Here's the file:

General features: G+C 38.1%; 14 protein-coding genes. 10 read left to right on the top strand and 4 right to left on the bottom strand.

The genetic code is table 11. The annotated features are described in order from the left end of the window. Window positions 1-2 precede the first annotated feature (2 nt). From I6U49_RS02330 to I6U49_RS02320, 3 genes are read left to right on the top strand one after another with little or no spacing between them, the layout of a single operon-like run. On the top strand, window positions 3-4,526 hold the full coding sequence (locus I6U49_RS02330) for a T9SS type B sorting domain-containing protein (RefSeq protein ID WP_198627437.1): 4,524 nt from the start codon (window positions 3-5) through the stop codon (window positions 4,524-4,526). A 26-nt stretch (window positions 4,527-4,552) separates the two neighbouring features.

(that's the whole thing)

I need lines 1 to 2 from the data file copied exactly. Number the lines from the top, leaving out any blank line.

General features: G+C 38.1%; 14 protein-coding genes. 10 read left to right on the top strand and 4 right to left on the bottom strand.

The genetic code is table 11. The annotated features are described in order from the left end of the window. Window positions 1-2 precede the first annotated feature (2 nt). From I6U49_RS02330 to I6U49_RS02320, 3 genes are read left to right on the top strand one after another with little or no spacing between them, the layout of a single operon-like run. On the top strand, window positions 3-4,526 hold the full coding sequence (locus I6U49_RS02330) for a T9SS type B sorting domain-containing protein (RefSeq protein ID WP_198627437.1): 4,524 nt from the start codon (window positions 3-5) through the stop codon (window positions 4,524-4,526). A 26-nt stretch (window positions 4,527-4,552) separates the two neighbouring features.